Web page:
Rudd was not cut down because of poor opinion polls, running a dysfunctional government or bcos he gave power to staff ahead of elected MPs Rudd was cut down bcos he refused to promote certain ex-union bosses into Ministerial roles where they could have juicy budgets to dole out to their union mates. As Greg Combet himself admitted in his biography, Rudd told him bluntly that Combet had to be de-unionised before he could become a Minister.
No doubt he said the same to Shorten who felt so entitled, as these union bosses always do, to a Minister's portfolio. Shorten and his cabal of union apparatchiks then manipulated Gillard into becoming Lady MacBeth. All Gillard had to do then was win the next election with a workable majority and then she was supposed to be looking elsewhere when Shorten and his bum mates king hit her and replaced her with Shorten as PM.
But as we all know Gillard failed at that as she failed at everything else. Ask Lindsay Tanner, a fellow Victorian, why he left the parliament at the first opportunity after Rudd was dumped. Claudius, your fantasies are just that: fantasies. Gillard will be remembered as someone far more successful and far-sighted than Abbott.
What I read is: Firstly, nothing much has changed on the conservatives side policy wise. Secondly, Turnbull is gaining the middle ground which Labor will continue to vacate while they are lead by an union muppet and pander to so called 'progressives'. Fact is; Labor is more concerned about climate change and gay marriage than they are for working Australians.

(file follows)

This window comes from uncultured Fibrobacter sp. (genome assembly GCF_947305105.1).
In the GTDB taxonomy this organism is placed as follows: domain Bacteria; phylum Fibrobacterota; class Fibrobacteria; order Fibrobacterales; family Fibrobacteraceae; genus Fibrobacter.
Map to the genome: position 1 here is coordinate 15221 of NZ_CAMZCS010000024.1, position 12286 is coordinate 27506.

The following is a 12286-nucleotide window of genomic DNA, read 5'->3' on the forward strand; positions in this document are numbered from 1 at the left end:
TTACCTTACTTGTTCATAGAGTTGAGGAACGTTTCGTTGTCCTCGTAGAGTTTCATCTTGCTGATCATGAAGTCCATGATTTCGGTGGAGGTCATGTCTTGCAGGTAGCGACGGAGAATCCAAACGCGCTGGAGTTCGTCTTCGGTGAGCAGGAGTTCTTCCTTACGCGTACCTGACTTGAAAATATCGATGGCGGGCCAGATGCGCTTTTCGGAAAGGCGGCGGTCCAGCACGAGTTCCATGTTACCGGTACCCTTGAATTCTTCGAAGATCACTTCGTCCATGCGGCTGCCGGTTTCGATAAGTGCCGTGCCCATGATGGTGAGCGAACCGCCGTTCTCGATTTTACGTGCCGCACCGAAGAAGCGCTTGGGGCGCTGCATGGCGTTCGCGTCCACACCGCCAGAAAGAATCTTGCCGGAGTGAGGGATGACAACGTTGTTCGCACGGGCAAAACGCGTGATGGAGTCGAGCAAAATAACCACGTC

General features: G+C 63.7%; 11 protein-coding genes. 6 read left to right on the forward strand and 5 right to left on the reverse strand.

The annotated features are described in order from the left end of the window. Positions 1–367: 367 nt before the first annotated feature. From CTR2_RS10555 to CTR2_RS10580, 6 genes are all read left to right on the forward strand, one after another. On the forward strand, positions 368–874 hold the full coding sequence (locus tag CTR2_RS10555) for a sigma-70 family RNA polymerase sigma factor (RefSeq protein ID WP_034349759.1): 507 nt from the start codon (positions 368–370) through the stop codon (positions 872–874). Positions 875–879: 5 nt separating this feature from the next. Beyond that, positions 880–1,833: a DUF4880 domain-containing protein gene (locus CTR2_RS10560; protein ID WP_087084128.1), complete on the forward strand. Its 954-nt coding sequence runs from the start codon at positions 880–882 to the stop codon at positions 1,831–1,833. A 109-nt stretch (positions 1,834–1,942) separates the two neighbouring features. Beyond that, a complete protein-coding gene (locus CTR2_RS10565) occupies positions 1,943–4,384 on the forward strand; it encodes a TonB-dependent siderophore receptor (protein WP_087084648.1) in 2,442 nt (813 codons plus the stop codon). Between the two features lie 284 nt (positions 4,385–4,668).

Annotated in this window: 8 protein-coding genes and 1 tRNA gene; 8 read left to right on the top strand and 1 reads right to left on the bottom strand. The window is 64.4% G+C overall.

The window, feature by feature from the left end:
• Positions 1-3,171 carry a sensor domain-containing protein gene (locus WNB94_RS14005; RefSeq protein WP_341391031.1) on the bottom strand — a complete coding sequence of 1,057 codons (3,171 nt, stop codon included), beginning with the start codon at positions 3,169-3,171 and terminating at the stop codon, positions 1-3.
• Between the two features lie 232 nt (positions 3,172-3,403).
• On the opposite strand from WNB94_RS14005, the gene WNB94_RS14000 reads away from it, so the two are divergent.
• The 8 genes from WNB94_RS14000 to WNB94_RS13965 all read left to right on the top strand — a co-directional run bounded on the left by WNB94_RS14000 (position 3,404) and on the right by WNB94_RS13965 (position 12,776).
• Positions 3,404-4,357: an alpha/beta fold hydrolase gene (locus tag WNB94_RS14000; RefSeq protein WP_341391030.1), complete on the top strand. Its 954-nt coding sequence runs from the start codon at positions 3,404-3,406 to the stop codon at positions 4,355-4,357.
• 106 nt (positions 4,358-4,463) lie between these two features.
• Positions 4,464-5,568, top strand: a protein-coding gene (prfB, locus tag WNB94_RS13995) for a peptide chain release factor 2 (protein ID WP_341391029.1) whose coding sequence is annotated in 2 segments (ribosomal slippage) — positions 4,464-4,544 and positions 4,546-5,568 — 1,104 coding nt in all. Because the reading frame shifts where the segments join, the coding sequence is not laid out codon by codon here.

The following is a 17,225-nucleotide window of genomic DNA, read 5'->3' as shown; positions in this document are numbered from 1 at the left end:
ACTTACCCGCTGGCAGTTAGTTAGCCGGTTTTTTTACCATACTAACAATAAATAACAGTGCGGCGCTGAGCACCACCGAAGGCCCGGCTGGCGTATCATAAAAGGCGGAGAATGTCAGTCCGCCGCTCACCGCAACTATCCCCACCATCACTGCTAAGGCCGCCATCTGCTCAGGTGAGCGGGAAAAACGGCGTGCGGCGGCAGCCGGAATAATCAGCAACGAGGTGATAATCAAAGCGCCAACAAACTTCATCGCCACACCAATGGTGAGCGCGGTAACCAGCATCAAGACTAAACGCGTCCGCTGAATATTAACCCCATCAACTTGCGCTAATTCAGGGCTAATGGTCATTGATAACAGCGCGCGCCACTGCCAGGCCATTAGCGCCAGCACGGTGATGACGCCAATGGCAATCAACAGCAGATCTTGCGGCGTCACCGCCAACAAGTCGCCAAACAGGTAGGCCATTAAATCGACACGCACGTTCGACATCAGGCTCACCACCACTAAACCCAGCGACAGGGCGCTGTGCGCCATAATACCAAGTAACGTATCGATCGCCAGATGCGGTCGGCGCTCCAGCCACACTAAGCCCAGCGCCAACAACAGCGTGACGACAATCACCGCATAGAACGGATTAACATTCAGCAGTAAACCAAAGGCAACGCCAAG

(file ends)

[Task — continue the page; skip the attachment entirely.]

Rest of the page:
Got that right Alfie, not much has changed policy wise, because they don't have any. They are all Ministers. What does that say about Turnbull's judgement. Like the ones that Shorten just dodged? Alfie what charges did Shorten just dodge. Brough on the otherhand appears to be in serious trouble. He appears to have publically admitted to a crime. I had always assumed that gay people who wish to marry were 'working Australians' in the same way that straight people who wish to marry are. Likewise I would have thought that climate change affects both straights and gays since we are all living through one hottest year after another and sea levels continue to rise.
What a waste of resources to think about such obviously irrelevant matters. So working Australians have nobody representing them then. Climate change will affect you when you're going under water. Gay people are working people and on fact take less out of the system as most don't have children, they are voters too and expect the government to work for them also. Keep marching to your own beat mate: left, left, left, left, left. The rest of us in the real world will get on with the serious analysis of issues.
It's my experience that people support the right because they're incapable of 'serious analysis' of issues. Unlike you, many, many people are not 'rusted on'. Most people were not thrilled with Abbott, his supporters seem to forget he was never, ever popular, even when Labor were busily destroying themselves, and when he got the top gig Abbott's failings just become more prominent. He never should have been leader. Now many 'swingers' see Turnbull as a more moderate centrist, a liberal, not a conservative, someone economically conservative but socially progressive, who will try to bring the LNP back toward the centre.